Kansas State University hosts two Fulbright scholars
Tuesday, Feb. 24, 2015
MANHATTAN — This year Kansas State University will host two Fulbright scholars from Australia as part of the university's Australia initiative.
Anthony Maeder, professor of health informatics at the University of Western Sydney, is the 2015 Fulbright distinguished chair in agriculture and life science, and Scott Chapman, crop physiologist at Commonwealth Scientific and Industrial Research Organization, or CSIRO, and the University of Queensland, is the 2015 Fulbright senior scholar.
Kansas State University was the first U.S. education institutional partner of the Australian-American Fulbright Commission. As part of the partnership, the university provides annual funding for two Australian researchers to live and work in Manhattan for six months while collaborating with Kansas State University researchers.
"International scientific collaboration is a key aspect of Kansas State University becoming a Top 50 public research university by 2025," said Kansas State University President Kirk Schulz. "Our partnership with Australian universities provides some wonderful opportunities that help us achieve these benchmarks."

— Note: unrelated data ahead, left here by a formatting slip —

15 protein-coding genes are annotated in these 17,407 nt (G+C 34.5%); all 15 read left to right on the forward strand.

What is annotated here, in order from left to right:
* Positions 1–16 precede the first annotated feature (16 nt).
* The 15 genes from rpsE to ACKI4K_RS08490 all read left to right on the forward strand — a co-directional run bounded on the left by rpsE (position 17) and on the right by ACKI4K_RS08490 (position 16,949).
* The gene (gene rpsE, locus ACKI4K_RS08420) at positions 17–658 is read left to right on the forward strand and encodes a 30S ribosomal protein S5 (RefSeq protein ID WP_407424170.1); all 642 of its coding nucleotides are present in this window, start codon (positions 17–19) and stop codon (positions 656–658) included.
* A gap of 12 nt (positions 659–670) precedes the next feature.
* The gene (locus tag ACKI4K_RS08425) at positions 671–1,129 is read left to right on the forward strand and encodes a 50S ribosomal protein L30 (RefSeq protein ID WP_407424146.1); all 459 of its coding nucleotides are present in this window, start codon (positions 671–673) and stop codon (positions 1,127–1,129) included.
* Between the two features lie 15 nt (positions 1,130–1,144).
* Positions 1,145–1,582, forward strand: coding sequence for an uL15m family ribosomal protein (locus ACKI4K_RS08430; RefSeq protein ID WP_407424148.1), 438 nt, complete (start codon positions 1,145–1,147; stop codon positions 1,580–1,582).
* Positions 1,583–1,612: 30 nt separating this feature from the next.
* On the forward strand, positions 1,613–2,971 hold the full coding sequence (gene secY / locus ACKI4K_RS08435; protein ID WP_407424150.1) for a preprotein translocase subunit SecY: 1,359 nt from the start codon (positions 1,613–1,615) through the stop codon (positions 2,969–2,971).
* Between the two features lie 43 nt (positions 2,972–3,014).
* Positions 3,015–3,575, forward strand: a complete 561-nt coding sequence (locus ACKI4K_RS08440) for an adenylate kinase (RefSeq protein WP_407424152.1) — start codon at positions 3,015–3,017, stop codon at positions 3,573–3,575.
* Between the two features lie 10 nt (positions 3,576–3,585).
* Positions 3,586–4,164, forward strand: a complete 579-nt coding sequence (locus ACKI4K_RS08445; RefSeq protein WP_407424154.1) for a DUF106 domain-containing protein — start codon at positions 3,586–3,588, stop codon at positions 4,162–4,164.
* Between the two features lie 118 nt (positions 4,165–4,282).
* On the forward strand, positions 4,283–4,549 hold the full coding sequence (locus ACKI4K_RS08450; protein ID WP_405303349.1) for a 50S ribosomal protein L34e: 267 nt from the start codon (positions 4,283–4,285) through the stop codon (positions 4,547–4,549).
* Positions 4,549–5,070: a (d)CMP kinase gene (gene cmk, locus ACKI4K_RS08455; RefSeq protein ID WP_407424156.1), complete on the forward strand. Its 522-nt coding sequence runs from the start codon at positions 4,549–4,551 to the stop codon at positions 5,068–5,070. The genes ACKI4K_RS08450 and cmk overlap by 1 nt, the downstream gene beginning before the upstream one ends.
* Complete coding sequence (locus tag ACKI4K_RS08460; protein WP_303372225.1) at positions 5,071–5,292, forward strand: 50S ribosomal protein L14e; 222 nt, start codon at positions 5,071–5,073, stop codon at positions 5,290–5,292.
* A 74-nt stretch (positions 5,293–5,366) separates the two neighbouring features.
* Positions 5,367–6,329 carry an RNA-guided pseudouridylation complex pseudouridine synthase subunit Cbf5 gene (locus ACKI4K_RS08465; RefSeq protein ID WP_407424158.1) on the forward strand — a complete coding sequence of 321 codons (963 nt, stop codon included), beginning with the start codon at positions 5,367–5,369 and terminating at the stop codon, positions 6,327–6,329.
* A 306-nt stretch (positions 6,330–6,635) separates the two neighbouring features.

Maeder studies methods to promote healthy lifestyles in children and adolescents through the use of mobile devices. He will work with Richard Rosenkranz, associate professor of human nutrition, to develop mobile applications that will support physical activity and nutrition programs.
"I am looking forward to working with Dr. Ric Rosenkranz and his colleagues to blend my information and communications technology interests with his health sciences expertise," Maeder said. "We are hoping this will lead to some significant multidisciplinary research outcomes in the emerging area of health informatics."
Chapman will research wheat plant growth in response to field stress conditions. He will collaborate with Feed the Future Innovation Lab directors Jesse Poland, assistant professor of plant pathology, and Vara Prasad, professor of agronomy, as well as Steve Welch, professor of agronomy, to understand how the region's rainfall affects wheat and sorghum production and how plant breeding can be used to improve adaptation to drought and heat.
"The researchers I will work with at Kansas State University will provide new connections for Australian researchers in crop science, especially in understanding which crop plants traits help them adapt to heat and drought," Chapman said.